BY GEORGE WIEBE
The slough amberwing, a dragony rare to the Houston area, perches itself above the Cypress Pond at the Bellaire center.
The native red-eared slider (left) and the nonnative Florida yellowbelly slider (right) are two of the center’s reptilian additions.
Blossom the Opossum, the only marsupial found in North America, is one of the center’s newest members.
Hana and Arthur Ginzbarg Nature Discovery Center 7112 Newcastle Drive, Bellaire 713-667-6550 www.naturediscoverycenter.org Hours: Tue.-Fri. noon-5:30 p.m., Sat.-Sun. 10 a.m.-5:30 p.m., closed Mon. NATURE CAMPAIGN The nature center launched a fundraising goal this year to raise $1 million to add an Enchanted Wood play area for children. Patrons can donate via the center's website. Features of the new area will include: • Rolling Hills Run: land creating a natural slide to play • Lily Pad Pond: shallow pool of water to play in • Garden Stroll Backyard Encounters: path lled with plants to discover • “The Old Hollow Stump” Stepper Yard: a hollowed tree stump little kids can climb through • The Open Lawn: open space to host small events or parties • Nature Workshop: an area to pile twigs, mud or sand to build with natural materials
DeAndra Ramsey, executive director of the Hana and Arthur Ginzbarg Nature Discovery Center, said the center aims to preserve local ora and wildlife.
PHOTOS BY GEORGE WIEBECOMMUNITY IMPACT NEWSPAPER
Hana and Arthur Ginzbarg Nature Discovery Center Bellaire nonprot seeks to preserve wildlife within urban jungle W ork began in 1986 on converting an old and dilapidated house along Newcastle Drive into what is now the Hana and Arthur Ginzbarg Nature Discovery Center. Director DeAndra Ramsey said. The center holds more than 15 animal species that can be found naturally in East Texas, and the park
get more individualized with our programs. ... It’s more focused on the audience and the participants,” said Elizabeth Fries, an education specialist at the center. This year, the center launched a $1 million fundraising campaign for a new addition: the Enchanted Woods, a children’s play area where “kids can make their own fun.” “You work in this eld because you care about nature and conser- vation and the environment, … so it’s very nice to come to work every day and have your co-workers share your same interests and passions,” Ramsey said.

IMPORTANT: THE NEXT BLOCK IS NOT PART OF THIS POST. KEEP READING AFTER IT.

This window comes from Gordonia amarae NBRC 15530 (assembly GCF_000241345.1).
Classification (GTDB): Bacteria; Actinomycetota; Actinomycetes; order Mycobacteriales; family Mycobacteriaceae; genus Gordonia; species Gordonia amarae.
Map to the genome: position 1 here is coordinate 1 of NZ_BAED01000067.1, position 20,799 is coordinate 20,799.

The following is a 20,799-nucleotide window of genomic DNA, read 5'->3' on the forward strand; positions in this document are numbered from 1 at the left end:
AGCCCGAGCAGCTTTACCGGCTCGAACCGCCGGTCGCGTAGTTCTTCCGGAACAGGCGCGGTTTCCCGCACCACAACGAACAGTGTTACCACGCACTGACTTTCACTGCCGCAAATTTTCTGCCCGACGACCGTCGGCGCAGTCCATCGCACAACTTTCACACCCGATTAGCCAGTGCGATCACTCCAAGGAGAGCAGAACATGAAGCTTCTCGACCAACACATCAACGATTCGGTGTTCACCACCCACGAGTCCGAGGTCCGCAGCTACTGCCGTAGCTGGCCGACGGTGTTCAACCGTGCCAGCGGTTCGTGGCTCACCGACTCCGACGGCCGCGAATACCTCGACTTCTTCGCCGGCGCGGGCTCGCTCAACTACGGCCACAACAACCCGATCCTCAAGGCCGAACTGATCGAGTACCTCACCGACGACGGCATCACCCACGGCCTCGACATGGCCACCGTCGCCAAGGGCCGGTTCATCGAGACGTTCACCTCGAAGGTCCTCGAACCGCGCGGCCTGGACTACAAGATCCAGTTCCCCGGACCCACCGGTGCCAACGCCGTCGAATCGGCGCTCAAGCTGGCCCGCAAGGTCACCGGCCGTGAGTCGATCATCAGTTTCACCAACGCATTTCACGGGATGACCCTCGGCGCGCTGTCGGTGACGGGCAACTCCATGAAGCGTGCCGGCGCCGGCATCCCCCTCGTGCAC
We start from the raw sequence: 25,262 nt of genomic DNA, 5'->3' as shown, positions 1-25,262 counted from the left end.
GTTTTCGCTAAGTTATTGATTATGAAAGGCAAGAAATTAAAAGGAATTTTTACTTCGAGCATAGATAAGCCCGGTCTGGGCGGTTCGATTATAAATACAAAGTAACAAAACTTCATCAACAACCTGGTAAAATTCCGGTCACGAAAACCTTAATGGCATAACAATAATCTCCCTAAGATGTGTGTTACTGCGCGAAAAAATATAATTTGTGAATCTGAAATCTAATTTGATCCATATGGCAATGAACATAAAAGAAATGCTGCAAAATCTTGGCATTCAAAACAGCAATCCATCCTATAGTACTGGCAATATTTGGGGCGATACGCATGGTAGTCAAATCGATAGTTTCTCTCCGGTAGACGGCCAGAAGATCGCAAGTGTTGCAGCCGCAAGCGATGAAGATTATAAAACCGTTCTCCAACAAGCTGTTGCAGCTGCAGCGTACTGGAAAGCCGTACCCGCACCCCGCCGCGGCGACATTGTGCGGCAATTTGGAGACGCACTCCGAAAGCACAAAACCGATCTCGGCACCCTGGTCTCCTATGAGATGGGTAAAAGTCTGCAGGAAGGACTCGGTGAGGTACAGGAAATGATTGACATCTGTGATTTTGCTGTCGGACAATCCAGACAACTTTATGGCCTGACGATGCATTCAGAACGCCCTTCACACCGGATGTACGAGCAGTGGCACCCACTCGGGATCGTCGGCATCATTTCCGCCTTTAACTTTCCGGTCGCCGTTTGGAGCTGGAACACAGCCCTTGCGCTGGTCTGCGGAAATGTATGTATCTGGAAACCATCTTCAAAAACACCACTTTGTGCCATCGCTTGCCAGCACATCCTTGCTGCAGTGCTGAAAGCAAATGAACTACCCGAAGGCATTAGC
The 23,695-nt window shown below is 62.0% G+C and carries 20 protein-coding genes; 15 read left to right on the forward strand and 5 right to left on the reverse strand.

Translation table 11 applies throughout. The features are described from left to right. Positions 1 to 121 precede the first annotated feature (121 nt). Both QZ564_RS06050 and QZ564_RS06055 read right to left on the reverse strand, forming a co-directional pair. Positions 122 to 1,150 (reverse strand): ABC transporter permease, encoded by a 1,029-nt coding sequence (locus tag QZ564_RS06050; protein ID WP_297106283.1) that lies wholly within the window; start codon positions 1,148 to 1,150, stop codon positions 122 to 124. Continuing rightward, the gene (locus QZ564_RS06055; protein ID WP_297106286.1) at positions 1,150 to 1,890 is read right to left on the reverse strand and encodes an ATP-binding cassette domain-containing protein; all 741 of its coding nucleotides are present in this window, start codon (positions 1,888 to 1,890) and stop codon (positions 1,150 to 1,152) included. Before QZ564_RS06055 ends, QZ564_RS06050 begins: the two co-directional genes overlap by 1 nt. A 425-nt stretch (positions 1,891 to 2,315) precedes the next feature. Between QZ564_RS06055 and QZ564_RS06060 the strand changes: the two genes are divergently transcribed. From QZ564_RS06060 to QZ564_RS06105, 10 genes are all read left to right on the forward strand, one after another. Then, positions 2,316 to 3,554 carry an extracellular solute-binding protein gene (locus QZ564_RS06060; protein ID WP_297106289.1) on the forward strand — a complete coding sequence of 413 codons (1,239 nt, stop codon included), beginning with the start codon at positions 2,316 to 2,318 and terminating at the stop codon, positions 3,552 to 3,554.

has four miniature habitat zones displaying what the region looked like presettlement. “We think that a connection to nature is vital for all ages, whether you are a 2-year-old or 102-year- old,’’ Ramsey said. The center hosts parties, eld trips and a summer science camp, and it partners with local schools to present students with specialized content from the park. “We have a better opportunity to
The center, completed in 1989, serves multiple functions: pre- serving local ora and wildlife; educating the public on Bellaire’s natural environment; and hosting programs, camps and events. “We maintain our grounds with Texas native ora and fauna. What that means is we want our little 4 acres to be a haven for Texas native plants and animals,” Executive
In a 2022 Readex Research Survey, residents ranked Community Impact Newspaper #1 for usefulness of ads across TV, Radio, Social Media and Targeted Digital.
CONTACT CI FOR YOUR NEXT AD CAMPAIGN
BELLAIRE MEYERLAND WEST UNIVERSITY EDITION • AUGUST 2022
Powered by FlippingBook